By Clayton T. Robertson (Criminal Defense / Civil Litigation Attorney)
Law enforcement's failure to adequately investigate an alleged crime can be used effectively at trial as part of a reasonable doubt defense.
This constitutes one of my favorite themes: Prosecute the prosecution.
In other words, turn the trial around on them -- use "law and order" themes against the prosecution (and, in the process, appeal to those juror types) by showing breaches of their values (e.g., apprehending the guilty, following and playing by the rules, doing the right thing, protecting society, etc.).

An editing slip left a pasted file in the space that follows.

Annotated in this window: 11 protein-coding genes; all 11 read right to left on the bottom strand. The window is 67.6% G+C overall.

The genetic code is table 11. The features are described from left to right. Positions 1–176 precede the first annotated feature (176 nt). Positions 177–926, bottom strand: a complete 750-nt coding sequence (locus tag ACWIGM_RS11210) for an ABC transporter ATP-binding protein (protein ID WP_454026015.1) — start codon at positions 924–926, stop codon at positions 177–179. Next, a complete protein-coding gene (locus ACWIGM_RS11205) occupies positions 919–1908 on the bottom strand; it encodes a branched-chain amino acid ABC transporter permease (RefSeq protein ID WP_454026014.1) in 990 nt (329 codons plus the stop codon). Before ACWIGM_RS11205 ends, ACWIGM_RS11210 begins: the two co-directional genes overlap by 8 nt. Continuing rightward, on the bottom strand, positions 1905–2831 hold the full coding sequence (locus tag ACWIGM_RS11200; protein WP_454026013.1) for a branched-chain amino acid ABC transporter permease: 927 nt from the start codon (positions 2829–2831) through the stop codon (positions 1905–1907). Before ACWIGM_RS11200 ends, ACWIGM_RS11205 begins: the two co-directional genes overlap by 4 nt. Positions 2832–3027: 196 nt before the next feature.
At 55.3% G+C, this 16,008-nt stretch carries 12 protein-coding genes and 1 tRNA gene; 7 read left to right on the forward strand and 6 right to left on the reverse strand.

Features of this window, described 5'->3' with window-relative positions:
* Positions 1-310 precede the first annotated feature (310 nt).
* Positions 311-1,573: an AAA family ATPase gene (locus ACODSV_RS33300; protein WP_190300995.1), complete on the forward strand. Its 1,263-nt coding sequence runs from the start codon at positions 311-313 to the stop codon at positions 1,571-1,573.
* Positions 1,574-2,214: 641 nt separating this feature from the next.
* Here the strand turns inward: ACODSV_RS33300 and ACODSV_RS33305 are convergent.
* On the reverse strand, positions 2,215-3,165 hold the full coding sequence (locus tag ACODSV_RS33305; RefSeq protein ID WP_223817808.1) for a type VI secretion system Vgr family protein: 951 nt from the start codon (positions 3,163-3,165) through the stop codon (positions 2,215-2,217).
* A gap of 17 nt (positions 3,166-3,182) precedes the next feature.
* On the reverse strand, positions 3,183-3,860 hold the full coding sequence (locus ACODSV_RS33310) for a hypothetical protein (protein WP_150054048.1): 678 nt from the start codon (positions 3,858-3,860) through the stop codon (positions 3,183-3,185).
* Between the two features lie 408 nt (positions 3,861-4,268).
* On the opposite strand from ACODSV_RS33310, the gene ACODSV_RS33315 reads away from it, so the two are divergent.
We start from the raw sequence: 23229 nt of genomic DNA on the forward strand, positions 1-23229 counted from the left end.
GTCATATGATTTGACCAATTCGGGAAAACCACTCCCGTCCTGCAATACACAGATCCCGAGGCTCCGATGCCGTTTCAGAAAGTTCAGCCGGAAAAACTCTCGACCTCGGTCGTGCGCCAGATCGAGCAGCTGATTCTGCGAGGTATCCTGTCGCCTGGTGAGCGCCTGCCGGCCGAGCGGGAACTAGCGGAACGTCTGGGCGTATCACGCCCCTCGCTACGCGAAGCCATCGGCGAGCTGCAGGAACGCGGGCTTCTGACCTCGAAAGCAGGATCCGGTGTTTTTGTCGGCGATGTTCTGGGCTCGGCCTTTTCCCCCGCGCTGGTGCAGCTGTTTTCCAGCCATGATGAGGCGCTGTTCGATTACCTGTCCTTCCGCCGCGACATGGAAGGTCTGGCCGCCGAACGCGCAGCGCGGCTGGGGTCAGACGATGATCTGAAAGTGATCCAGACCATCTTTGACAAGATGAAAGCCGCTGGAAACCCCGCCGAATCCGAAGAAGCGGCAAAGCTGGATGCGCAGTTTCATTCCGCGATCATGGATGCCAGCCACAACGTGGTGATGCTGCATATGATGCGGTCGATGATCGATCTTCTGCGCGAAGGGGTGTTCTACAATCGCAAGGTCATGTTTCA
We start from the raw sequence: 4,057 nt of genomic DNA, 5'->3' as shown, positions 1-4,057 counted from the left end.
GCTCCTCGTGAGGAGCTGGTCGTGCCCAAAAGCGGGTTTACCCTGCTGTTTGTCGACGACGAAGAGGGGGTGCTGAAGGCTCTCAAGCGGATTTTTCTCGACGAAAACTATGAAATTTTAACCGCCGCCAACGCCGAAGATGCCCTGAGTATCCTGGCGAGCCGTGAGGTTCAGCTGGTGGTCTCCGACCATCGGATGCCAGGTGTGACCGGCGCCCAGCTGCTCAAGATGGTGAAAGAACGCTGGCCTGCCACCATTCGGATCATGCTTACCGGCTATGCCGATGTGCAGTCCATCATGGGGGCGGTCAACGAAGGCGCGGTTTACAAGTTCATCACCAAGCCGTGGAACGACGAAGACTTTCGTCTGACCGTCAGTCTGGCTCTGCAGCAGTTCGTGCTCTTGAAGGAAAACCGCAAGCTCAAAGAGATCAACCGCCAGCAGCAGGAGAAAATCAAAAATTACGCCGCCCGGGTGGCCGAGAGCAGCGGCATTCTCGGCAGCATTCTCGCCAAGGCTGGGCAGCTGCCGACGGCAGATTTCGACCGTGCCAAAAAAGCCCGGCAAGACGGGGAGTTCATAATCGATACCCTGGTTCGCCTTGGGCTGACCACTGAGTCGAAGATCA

Civil attorneys likewise do this through a technique called "negative spacing" -- i.e., examining everything that was NOT done (by an expert, deponent, etc.) and focusing the jury's attention on those issues. This same technique can be used in criminal cases and trials.
In both a civil litigation and criminal defense setting, this is not a red herring strategy. In fact, it's a credible way to show how what was not done affects the credibility and reliability of the results.
Finally, in any given case, this strategy may be buttressed by experts who testify about the consequences of "confirmation bias" and how law enforcement collects only just enough data points to land on an initial target/suspect without a thorough exploration of innocence or evaluating other suspects.